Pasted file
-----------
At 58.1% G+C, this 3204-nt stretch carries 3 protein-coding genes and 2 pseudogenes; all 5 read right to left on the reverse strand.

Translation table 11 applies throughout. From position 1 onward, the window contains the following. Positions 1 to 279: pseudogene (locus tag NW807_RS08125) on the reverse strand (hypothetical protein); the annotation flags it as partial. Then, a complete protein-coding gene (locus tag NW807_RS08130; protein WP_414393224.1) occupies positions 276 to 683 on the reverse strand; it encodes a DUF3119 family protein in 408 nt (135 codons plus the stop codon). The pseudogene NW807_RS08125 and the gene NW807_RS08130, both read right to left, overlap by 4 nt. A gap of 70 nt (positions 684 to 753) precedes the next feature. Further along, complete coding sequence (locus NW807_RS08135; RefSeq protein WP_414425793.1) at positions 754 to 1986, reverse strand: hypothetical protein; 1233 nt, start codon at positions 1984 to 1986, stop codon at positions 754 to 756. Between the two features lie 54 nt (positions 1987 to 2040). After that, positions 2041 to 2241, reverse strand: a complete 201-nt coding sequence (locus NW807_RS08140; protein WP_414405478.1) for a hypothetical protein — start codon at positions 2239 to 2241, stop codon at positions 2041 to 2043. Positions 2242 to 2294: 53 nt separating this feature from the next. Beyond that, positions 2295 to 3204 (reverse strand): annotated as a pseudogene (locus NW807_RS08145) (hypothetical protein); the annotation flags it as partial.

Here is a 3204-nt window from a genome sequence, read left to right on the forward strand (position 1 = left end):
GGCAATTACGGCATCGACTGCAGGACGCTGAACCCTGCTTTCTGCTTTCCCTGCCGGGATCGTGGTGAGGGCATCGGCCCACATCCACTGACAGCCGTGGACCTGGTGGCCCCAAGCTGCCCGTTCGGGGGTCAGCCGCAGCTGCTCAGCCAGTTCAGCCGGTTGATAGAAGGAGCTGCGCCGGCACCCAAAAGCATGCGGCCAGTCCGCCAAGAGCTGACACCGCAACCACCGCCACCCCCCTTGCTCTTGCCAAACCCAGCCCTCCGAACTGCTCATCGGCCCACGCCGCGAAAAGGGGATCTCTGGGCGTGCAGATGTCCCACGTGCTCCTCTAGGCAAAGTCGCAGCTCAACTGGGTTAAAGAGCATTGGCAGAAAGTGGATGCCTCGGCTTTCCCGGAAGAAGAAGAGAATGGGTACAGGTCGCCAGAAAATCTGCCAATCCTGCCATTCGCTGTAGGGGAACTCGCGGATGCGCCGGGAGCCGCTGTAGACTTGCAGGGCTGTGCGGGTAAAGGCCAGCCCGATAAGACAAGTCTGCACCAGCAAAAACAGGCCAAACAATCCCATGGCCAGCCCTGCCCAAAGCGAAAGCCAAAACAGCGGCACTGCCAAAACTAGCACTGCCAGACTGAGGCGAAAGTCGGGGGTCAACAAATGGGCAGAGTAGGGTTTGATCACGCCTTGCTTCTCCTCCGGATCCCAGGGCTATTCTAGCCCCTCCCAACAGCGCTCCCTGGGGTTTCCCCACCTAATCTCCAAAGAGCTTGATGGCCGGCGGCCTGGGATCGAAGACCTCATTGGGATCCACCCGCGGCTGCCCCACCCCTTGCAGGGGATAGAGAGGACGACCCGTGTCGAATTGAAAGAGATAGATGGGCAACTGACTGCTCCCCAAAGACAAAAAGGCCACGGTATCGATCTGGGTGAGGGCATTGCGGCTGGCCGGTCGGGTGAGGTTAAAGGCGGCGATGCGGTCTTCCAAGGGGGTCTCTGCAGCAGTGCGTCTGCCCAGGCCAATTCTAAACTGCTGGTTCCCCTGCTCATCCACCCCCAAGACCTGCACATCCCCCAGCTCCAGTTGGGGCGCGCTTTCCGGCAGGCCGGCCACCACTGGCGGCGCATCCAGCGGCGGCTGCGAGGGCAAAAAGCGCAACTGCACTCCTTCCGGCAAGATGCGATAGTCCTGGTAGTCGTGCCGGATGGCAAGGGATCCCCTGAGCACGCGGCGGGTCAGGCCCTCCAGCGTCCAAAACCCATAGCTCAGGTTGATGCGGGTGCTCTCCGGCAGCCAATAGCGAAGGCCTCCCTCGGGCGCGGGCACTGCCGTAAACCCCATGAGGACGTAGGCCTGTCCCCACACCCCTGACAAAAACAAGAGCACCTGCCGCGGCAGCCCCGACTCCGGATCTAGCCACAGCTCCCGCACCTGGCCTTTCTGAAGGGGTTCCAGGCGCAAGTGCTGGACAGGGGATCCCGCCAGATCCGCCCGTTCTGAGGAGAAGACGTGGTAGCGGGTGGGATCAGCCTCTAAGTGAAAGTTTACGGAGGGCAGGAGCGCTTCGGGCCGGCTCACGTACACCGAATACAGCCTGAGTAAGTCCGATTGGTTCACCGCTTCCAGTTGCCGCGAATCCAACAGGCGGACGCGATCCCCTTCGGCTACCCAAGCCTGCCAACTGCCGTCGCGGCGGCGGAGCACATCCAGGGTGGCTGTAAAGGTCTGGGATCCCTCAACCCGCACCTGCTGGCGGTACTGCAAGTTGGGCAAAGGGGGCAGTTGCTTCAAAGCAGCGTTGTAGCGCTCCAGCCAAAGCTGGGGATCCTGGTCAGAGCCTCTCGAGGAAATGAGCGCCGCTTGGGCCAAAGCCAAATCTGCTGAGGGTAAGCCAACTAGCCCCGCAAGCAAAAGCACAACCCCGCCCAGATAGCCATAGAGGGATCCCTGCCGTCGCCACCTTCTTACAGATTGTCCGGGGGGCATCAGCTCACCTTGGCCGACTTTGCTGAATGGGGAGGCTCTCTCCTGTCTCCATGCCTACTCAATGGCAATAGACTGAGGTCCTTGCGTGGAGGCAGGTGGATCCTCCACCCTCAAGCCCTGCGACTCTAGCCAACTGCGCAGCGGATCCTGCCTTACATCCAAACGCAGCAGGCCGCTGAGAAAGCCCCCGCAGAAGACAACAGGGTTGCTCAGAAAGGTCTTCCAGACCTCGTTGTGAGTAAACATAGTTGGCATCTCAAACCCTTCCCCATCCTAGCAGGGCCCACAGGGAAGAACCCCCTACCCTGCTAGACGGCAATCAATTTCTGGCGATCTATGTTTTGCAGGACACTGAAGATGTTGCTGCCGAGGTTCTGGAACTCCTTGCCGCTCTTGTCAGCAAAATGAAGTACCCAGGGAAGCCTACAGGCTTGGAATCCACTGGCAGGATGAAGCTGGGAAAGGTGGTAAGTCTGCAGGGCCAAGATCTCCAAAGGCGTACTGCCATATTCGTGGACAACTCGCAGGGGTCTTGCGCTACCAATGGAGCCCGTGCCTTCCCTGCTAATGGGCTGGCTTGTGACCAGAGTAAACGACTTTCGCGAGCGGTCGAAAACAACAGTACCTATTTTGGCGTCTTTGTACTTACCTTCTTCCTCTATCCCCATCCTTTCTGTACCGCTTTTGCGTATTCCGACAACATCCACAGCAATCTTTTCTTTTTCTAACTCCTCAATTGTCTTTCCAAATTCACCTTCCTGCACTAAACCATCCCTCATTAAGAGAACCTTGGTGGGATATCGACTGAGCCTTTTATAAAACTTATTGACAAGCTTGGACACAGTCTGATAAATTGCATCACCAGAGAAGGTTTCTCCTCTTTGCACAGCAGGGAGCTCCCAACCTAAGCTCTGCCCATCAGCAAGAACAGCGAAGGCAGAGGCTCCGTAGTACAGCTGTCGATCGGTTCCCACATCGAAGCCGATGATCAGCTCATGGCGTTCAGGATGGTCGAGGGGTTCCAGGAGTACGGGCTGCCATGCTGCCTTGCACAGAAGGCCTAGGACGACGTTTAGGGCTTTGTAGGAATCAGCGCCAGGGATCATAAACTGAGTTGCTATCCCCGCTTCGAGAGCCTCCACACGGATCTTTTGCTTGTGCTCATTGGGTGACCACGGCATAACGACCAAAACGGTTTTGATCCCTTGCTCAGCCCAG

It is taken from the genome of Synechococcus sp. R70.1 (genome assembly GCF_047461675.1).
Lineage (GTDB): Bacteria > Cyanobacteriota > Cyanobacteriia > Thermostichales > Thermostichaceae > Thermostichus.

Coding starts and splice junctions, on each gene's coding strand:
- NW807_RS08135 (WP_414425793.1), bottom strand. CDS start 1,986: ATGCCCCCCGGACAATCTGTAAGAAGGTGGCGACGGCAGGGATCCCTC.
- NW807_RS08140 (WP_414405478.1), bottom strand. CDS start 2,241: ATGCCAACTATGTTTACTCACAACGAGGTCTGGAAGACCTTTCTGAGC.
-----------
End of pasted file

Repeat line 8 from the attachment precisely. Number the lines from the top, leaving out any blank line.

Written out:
- NW807_RS08135 (WP_414425793.1), bottom strand. CDS start 1,986: ATGCCCCCCGGACAATCTGTAAGAAGGTGGCGACGGCAGGGATCCCTC.